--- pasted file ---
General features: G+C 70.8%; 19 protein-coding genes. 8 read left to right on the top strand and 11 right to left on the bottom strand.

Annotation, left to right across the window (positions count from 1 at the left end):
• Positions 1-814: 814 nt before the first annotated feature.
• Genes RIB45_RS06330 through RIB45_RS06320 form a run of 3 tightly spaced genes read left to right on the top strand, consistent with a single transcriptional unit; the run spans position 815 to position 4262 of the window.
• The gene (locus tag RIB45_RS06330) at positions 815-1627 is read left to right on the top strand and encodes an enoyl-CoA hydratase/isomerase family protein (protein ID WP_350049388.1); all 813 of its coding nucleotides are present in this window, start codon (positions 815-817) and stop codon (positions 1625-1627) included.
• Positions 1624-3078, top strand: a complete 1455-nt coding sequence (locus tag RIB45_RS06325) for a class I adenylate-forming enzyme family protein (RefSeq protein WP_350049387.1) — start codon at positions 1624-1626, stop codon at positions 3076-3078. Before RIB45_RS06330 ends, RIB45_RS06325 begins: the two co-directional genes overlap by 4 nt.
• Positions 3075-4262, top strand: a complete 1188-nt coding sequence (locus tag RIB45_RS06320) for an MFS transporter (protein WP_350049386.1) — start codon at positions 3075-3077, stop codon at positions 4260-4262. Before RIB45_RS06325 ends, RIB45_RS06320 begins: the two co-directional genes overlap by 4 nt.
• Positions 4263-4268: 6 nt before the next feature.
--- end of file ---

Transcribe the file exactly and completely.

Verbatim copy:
General features: G+C 70.8%; 19 protein-coding genes. 8 read left to right on the top strand and 11 right to left on the bottom strand.

Annotation, left to right across the window (positions count from 1 at the left end):
• Positions 1-814: 814 nt before the first annotated feature.
• Genes RIB45_RS06330 through RIB45_RS06320 form a run of 3 tightly spaced genes read left to right on the top strand, consistent with a single transcriptional unit; the run spans position 815 to position 4262 of the window.
• The gene (locus tag RIB45_RS06330) at positions 815-1627 is read left to right on the top strand and encodes an enoyl-CoA hydratase/isomerase family protein (protein ID WP_350049388.1); all 813 of its coding nucleotides are present in this window, start codon (positions 815-817) and stop codon (positions 1625-1627) included.
• Positions 1624-3078, top strand: a complete 1455-nt coding sequence (locus tag RIB45_RS06325) for a class I adenylate-forming enzyme family protein (RefSeq protein WP_350049387.1) — start codon at positions 1624-1626, stop codon at positions 3076-3078. Before RIB45_RS06330 ends, RIB45_RS06325 begins: the two co-directional genes overlap by 4 nt.
• Positions 3075-4262, top strand: a complete 1188-nt coding sequence (locus tag RIB45_RS06320) for an MFS transporter (protein WP_350049386.1) — start codon at positions 3075-3077, stop codon at positions 4260-4262. Before RIB45_RS06325 ends, RIB45_RS06320 begins: the two co-directional genes overlap by 4 nt.
• Positions 4263-4268: 6 nt before the next feature.